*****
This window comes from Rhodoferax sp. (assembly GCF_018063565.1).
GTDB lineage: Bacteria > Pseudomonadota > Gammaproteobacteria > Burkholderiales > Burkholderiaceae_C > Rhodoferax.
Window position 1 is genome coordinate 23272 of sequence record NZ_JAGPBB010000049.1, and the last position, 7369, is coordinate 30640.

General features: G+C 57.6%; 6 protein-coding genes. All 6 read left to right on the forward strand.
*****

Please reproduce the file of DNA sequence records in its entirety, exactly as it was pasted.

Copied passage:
This window comes from Rhodoferax sp. (assembly GCF_018063565.1).
GTDB lineage: Bacteria > Pseudomonadota > Gammaproteobacteria > Burkholderiales > Burkholderiaceae_C > Rhodoferax.
Window position 1 is genome coordinate 23272 of sequence record NZ_JAGPBB010000049.1, and the last position, 7369, is coordinate 30640.

General features: G+C 57.6%; 6 protein-coding genes. All 6 read left to right on the forward strand.